Punch reported that the nation’s crude oil production has fallen from two million barrels per day to as low as 1.27 million bpd amid the shutdown of two major export grades.
The country produced 1.269 million bpd last month, according to direct communication with the Organisation of Petroleum Exporting Countries.
The 13-member oil cartel, in its newly released monthly oil market report for April, said Nigeria recorded the biggest decline of 157,000 bpd in March.
Few days after Italy’s Eni lifted force majeure on Brass River crude oil exports from Nigeria in February, the Minister of State for Petroleum Resources, Dr. Ibe Kachikwu, said crude oil production had risen to two million bpd.
But early last month, Shell Nigeria Exploration and Production Company Limited shut down the Bonga field to enable it to commence turnaround maintenance on it, a development that has reduced oil production and exports.
According to SNEPCo, production from the field is expected to resume at the conclusion of the exercise this month.
The Bonga Floating, Production, Storage and Offloading vessel has the capacity to produce 225,000 barrels of oil and 150 million standard cubic feet of gas per day.
The shutdown of the Bonga field came a year after Shell declared force majeure on Forcados oil exports after the terminal was shut. It has yet to be lifted as of the time of filing this report.
The force majeure, a legal clause that allows a company to stop shipments without breaching contracts, was declared on February 21 after the Forcados export line was attacked by militants in the Niger Delta a week before.
According to the Nigerian National Petroleum Corporation, at the Forcados terminal alone, about 300,000 bpd to 330,000 bpd were shut in since February 2016 following the force majeure declared by the SPDC.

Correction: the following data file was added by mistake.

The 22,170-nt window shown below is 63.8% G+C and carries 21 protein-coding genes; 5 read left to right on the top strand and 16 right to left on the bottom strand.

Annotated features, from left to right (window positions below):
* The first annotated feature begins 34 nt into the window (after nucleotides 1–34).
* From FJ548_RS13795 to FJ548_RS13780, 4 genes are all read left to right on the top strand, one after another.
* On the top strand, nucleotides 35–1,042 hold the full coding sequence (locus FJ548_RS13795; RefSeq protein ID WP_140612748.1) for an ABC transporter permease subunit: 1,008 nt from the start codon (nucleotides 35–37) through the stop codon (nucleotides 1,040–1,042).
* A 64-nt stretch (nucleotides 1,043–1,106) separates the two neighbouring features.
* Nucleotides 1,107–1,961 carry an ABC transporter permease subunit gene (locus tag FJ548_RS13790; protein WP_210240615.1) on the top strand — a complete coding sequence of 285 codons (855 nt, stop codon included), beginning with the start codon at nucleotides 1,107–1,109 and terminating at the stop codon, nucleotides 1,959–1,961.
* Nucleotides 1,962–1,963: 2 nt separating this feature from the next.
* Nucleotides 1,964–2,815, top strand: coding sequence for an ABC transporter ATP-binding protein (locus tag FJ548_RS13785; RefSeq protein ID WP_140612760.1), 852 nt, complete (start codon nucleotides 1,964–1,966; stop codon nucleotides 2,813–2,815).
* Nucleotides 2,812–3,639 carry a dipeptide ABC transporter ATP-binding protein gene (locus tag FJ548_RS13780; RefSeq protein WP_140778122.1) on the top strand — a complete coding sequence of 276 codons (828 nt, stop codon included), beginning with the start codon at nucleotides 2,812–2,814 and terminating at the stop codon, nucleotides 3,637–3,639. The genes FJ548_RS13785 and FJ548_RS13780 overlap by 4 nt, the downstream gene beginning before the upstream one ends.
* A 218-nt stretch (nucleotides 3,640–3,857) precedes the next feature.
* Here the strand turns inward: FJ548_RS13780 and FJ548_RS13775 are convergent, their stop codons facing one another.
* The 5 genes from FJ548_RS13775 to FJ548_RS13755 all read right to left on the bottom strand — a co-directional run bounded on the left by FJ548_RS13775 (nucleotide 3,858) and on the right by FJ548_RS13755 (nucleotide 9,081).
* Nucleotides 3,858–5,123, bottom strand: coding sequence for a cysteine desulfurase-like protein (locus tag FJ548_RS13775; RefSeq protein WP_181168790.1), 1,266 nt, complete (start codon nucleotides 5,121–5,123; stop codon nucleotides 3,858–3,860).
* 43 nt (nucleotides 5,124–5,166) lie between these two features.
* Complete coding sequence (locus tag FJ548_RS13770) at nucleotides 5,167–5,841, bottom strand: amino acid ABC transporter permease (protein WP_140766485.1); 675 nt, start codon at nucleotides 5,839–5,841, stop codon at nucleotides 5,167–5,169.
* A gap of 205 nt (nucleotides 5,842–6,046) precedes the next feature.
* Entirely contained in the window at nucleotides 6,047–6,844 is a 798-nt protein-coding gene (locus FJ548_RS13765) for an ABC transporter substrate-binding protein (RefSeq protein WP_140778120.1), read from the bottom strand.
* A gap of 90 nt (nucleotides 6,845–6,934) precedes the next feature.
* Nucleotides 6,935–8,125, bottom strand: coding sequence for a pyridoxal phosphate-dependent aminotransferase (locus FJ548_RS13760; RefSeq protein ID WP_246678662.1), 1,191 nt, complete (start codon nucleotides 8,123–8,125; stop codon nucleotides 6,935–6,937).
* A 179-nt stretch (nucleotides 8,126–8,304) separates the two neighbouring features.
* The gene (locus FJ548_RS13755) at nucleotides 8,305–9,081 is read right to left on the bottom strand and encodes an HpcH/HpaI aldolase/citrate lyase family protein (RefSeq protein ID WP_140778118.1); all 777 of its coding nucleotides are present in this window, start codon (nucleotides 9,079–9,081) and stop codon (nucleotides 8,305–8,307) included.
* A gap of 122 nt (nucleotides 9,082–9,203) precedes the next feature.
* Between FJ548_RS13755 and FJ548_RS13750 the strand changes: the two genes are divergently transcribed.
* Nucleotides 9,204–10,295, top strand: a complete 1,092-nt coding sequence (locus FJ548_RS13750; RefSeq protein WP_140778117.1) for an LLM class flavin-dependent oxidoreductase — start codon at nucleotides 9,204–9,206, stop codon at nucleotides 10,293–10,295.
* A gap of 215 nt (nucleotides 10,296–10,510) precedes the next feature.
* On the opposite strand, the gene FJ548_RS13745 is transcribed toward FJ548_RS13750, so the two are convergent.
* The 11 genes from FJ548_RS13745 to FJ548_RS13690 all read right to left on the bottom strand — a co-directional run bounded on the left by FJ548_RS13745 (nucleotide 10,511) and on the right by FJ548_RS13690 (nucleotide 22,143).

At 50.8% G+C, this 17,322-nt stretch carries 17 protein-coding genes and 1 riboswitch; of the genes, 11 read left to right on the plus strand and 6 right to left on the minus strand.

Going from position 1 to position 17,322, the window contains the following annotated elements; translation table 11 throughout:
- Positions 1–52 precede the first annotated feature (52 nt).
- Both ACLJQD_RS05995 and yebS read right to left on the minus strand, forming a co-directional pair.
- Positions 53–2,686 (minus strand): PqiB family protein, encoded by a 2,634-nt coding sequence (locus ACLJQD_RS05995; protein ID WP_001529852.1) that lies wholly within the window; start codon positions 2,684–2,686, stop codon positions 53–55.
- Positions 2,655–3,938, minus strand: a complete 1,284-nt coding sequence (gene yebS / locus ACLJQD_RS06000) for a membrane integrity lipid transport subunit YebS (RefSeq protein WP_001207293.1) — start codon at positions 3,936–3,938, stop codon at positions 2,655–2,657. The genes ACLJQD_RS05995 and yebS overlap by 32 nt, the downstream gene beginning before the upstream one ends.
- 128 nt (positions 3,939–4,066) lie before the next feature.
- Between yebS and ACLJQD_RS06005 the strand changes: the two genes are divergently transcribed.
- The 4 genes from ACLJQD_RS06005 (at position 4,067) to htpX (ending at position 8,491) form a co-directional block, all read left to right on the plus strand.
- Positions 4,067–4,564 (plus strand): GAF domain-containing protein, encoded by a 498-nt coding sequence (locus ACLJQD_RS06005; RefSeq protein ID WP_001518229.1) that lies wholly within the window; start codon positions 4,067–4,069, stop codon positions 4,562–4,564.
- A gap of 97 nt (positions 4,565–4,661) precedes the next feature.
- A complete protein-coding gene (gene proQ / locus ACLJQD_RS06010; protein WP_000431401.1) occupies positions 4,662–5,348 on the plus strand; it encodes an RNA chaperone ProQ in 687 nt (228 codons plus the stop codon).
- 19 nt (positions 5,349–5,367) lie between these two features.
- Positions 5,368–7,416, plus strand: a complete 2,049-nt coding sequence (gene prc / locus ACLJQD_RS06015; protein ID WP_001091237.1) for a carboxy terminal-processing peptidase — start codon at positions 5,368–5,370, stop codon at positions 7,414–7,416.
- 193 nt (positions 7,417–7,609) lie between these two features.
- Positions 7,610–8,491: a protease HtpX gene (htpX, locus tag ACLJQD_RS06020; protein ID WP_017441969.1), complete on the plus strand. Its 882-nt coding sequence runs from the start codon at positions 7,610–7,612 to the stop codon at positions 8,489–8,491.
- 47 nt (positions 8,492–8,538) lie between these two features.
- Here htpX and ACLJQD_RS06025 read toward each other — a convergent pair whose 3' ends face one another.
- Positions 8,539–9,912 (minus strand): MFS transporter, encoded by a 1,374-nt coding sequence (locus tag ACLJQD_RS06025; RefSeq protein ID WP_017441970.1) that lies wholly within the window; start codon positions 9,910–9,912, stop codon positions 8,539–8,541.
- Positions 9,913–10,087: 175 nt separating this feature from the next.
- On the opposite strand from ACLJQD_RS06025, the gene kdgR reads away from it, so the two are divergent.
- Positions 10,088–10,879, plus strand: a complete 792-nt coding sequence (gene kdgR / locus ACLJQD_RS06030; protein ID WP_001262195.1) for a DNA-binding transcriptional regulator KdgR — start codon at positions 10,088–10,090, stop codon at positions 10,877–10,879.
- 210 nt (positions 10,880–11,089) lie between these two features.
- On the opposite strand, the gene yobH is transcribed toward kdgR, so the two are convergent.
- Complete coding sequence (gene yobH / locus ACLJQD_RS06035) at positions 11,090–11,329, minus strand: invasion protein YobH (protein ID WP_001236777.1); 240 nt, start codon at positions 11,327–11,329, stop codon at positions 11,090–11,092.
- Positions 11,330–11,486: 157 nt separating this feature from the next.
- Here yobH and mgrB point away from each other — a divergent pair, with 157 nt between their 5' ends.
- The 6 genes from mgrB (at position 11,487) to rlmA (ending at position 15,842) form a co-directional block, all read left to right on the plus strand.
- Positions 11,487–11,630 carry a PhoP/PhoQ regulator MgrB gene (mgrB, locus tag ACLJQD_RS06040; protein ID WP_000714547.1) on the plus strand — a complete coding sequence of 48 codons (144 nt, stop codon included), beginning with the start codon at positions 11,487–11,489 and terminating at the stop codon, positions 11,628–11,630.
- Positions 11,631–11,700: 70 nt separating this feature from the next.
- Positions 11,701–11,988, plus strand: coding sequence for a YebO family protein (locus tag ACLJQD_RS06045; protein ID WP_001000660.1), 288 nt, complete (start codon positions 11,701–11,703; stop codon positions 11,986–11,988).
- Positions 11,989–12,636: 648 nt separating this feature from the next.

In October last year, Shell resumed export of crude oil from the Forcados terminal following repairs, but the production wells were shut-in again due to the shutdown of the Trans Forcados Pipeline on November 9, 2016 as a result of sabotage on the 48-inch crude export line.
While Nigeria had consistently been Africa’s largest oil exporter, its loadings have fallen below those of Angola several times over the past year as it dealt with militant attacks on oil infrastructure in the Niger Delta.
The NNPC said in its latest monthly report that the Federal Government’s engagement with the Niger Delta militants had continued to enhance production.
The corporation said, “Areas much affected by the militant activities are the onshore and shallow water assets, where government’s share is high. Hence, sustained security of onshore and shallow water locations remains a priority to restore production to peak levels.”
Kachikwu, who disclosed the increase in oil output to two million bpd in February to the House of Representatives Committee on Petroleum Resources (Upstream), also spoke on the Forcados Oil Terminal.
He informed lawmakers that repair works on the facility were nearing completion, saying it could be reopened in a matter of weeks.